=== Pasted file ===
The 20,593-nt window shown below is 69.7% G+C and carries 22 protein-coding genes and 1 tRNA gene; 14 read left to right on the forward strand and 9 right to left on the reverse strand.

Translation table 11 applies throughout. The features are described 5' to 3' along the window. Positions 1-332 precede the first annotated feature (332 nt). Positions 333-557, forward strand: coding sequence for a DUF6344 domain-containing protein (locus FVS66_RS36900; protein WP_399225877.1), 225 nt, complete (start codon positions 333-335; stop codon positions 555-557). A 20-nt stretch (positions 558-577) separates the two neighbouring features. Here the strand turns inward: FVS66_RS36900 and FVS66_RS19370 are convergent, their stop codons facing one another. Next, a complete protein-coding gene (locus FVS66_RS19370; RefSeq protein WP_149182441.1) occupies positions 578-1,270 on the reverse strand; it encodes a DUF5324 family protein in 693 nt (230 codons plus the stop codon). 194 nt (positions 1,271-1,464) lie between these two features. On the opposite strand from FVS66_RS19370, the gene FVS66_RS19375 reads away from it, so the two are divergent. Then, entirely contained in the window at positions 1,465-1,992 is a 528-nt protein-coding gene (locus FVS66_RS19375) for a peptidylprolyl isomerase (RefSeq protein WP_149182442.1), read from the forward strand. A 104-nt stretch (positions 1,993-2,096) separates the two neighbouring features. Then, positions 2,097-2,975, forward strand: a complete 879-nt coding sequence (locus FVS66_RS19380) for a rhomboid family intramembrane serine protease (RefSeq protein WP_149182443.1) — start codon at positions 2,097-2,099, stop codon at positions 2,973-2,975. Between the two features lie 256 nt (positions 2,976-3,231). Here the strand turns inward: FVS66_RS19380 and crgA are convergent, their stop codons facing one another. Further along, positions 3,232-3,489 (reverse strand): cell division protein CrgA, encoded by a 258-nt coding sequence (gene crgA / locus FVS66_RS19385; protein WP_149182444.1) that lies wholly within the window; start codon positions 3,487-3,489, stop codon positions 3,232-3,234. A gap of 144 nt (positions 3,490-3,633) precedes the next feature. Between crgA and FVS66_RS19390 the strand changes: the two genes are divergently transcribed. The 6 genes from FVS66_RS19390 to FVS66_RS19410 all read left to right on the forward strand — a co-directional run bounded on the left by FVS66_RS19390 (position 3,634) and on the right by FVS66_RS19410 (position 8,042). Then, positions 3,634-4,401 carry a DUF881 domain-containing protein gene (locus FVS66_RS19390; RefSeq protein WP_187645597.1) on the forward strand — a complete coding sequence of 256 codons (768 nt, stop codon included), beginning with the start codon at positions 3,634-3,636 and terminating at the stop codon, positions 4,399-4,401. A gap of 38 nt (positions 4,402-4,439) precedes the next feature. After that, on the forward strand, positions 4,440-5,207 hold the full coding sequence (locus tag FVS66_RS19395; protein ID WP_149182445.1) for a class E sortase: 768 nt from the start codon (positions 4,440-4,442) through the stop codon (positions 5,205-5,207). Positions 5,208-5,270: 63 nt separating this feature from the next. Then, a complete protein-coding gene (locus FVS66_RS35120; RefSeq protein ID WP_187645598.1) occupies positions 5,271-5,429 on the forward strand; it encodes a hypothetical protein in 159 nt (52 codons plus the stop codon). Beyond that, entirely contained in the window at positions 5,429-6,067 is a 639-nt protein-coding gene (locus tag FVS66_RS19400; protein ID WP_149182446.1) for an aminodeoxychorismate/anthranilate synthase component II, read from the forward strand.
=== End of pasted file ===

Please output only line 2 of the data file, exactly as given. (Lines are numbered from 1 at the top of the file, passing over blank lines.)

Translation table 11 applies throughout. The features are described 5' to 3' along the window. Positions 1-332 precede the first annotated feature (332 nt). Positions 333-557, forward strand: coding sequence for a DUF6344 domain-containing protein (locus FVS66_RS36900; protein WP_399225877.1), 225 nt, complete (start codon positions 333-335; stop codon positions 555-557). A 20-nt stretch (positions 558-577) separates the two neighbouring features. Here the strand turns inward: FVS66_RS36900 and FVS66_RS19370 are convergent, their stop codons facing one another. Next, a complete protein-coding gene (locus FVS66_RS19370; RefSeq protein WP_149182441.1) occupies positions 578-1,270 on the reverse strand; it encodes a DUF5324 family protein in 693 nt (230 codons plus the stop codon). 194 nt (positions 1,271-1,464) lie between these two features. On the opposite strand from FVS66_RS19370, the gene FVS66_RS19375 reads away from it, so the two are divergent. Then, entirely contained in the window at positions 1,465-1,992 is a 528-nt protein-coding gene (locus FVS66_RS19375) for a peptidylprolyl isomerase (RefSeq protein WP_149182442.1), read from the forward strand. A 104-nt stretch (positions 1,993-2,096) separates the two neighbouring features. Then, positions 2,097-2,975, forward strand: a complete 879-nt coding sequence (locus FVS66_RS19380) for a rhomboid family intramembrane serine protease (RefSeq protein WP_149182443.1) — start codon at positions 2,097-2,099, stop codon at positions 2,973-2,975. Between the two features lie 256 nt (positions 2,976-3,231). Here the strand turns inward: FVS66_RS19380 and crgA are convergent, their stop codons facing one another. Further along, positions 3,232-3,489 (reverse strand): cell division protein CrgA, encoded by a 258-nt coding sequence (gene crgA / locus FVS66_RS19385; protein WP_149182444.1) that lies wholly within the window; start codon positions 3,487-3,489, stop codon positions 3,232-3,234. A gap of 144 nt (positions 3,490-3,633) precedes the next feature. Between crgA and FVS66_RS19390 the strand changes: the two genes are divergently transcribed. The 6 genes from FVS66_RS19390 to FVS66_RS19410 all read left to right on the forward strand — a co-directional run bounded on the left by FVS66_RS19390 (position 3,634) and on the right by FVS66_RS19410 (position 8,042). Then, positions 3,634-4,401 carry a DUF881 domain-containing protein gene (locus FVS66_RS19390; RefSeq protein WP_187645597.1) on the forward strand — a complete coding sequence of 256 codons (768 nt, stop codon included), beginning with the start codon at positions 3,634-3,636 and terminating at the stop codon, positions 4,399-4,401. A gap of 38 nt (positions 4,402-4,439) precedes the next feature. After that, on the forward strand, positions 4,440-5,207 hold the full coding sequence (locus tag FVS66_RS19395; protein ID WP_149182445.1) for a class E sortase: 768 nt from the start codon (positions 4,440-4,442) through the stop codon (positions 5,205-5,207). Positions 5,208-5,270: 63 nt separating this feature from the next. Then, a complete protein-coding gene (locus FVS66_RS35120; RefSeq protein ID WP_187645598.1) occupies positions 5,271-5,429 on the forward strand; it encodes a hypothetical protein in 159 nt (52 codons plus the stop codon). Beyond that, entirely contained in the window at positions 5,429-6,067 is a 639-nt protein-coding gene (locus tag FVS66_RS19400; protein ID WP_149182446.1) for an aminodeoxychorismate/anthranilate synthase component II, read from the forward strand.